# Quantum Number Calculator

Created by Davide Borchia
Last updated: Sep 14, 2022

Calculating the quantum number is not complicated; after all: the formulas are straightforward, and the values are small. However, the reasoning behind them and the meaning carried by those small integers is worth an entire book. We will condense it by a lot! Follow us, and learn how to calculate the quantum numbers:

• Learn how to find the principal quantum number $n$;
• Find out what is the azimuthal quantum number and how to find it from the value of $n$;
• Learn the formulas to find the magnetic quantum number and how it relates to the orientation of the orbitals;
• Discover our quantum number calculator and how to use it.

## Quantum numbers

According to the latest atomic model, electrons move around the atom as a delocalized cloud where the double nature of wave and particle allows them to exist without dissipating energy (we talked about this duplicity in our De Broglie wavelength calculator); the inaccuracies that still flawed Bohr's atomic model — we found them in our Bohr model calculator — are finally gone.

Electrons are fermionic particles: other than obeying the Fermi-Dirac statistics (we outlined it in the Fermi level calculator), they follow what's known as Pauli exclusion principle: every electron occupies alone a specific orbital.

We specify the orbital using a collection of numbers, each indicating a peculiar characteristic of the orbital itself. Each orbital can contain two electrons: at that point, a split happens thanks to the fermionic nature of electrons, and two particles with opposite spin fill the shell. We will dwell on this last detail later.

Each combination of quantum numbers defines the energy of the electron in the orbital. For an atom, we have four quantum numbers. In the following sections, we will meet them and, with due detail, learn:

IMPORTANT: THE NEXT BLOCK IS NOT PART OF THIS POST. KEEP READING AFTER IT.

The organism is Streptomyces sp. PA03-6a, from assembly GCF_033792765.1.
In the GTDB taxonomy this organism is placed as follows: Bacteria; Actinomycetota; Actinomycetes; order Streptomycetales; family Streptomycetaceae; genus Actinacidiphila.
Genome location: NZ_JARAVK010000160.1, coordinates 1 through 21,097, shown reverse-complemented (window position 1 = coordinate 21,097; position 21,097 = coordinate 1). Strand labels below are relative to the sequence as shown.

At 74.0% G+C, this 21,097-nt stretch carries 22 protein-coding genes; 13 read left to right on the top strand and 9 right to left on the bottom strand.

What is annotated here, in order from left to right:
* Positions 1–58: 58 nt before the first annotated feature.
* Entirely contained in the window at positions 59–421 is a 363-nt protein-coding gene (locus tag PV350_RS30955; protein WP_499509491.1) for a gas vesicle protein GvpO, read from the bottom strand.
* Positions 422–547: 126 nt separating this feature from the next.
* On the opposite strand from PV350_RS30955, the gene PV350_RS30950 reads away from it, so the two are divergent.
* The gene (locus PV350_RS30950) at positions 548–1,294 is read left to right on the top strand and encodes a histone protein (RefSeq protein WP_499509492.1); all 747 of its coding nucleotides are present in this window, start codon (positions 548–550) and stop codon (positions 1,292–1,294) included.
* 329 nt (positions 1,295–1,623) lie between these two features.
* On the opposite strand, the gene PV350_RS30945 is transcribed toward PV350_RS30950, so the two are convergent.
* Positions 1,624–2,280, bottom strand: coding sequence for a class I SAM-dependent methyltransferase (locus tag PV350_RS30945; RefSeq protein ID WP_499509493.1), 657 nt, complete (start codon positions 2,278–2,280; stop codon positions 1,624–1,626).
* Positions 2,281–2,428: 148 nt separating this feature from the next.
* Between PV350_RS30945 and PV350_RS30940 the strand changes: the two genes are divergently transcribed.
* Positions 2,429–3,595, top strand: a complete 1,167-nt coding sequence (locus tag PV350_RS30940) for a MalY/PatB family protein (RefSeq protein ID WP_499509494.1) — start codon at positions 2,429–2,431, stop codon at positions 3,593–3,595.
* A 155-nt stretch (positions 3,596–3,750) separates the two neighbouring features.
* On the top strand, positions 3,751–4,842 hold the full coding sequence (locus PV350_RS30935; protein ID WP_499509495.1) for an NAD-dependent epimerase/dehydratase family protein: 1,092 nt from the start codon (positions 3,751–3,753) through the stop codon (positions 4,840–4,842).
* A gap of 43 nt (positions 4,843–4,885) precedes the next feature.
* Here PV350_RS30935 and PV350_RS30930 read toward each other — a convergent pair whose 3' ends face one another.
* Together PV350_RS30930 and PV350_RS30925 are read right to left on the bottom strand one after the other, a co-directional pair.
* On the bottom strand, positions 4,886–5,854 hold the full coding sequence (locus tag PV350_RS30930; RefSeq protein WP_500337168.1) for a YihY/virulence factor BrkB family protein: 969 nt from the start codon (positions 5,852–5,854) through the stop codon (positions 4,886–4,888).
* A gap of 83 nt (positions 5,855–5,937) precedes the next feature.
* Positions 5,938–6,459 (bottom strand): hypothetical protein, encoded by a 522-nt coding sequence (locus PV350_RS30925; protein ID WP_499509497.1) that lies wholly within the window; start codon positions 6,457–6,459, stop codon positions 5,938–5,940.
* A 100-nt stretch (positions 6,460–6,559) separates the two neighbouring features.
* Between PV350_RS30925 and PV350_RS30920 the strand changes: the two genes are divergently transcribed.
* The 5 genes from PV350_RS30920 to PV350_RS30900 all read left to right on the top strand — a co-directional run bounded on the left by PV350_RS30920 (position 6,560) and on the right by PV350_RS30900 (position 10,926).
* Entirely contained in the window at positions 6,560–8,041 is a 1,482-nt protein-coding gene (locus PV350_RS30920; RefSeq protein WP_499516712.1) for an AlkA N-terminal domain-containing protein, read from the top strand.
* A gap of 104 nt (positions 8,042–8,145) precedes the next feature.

• How to find the principal quantum number $n$;
• How to find the azimuthal quantum number $l$;
• Ho to find the magnetic quantum number $m$; and
• How to complete the description of an electron orbital with the spin number $s$.

## How to find the principal quantum number

The first and most important quantum number is the principal quantum number $n$. It indicates the energy of the shell (and the electron in it). The larger the value of $n$, the farther the electron is from the nucleus — though there are exceptions for heavier atoms.

How do you find the principal quantum number? You can start by checking the periodic table: the value of $n$ corresponds to the period of the table where the desired electron lies in the outer shell (hydrogen and helium have electrons in the first shell, hence $n=1$, oxygen's outer electron lies at higher energy and has $n=2$. After learning how to find the azimuthal quantum number, we will expand this technique.

$n$ assumes positive, integer, and non-zero values:

$n = 0, 1, 2 ,3,...$

🙋 In our current chemistry understanding, the maximum principal quantum number allowed is $n=7$.

## How to find azimuthal quantum number

The next step is defining the shape of the orbital. The azimuthal quantum number $l$ also separates electrons in energetic sublevels. It has multiple values, whose amount depends on one of the principal quantum numbers. For each energetic shell determined by $n$, we have:

$l = 0,1,2,...,n-1$

For example:

• To $n=1$ we find $l=0$, a number associated to spherical shells;
• To $n=2$ we find $l=0,1$: on top of $l=0$ we have $l=1$, that we associate to bilobated shells;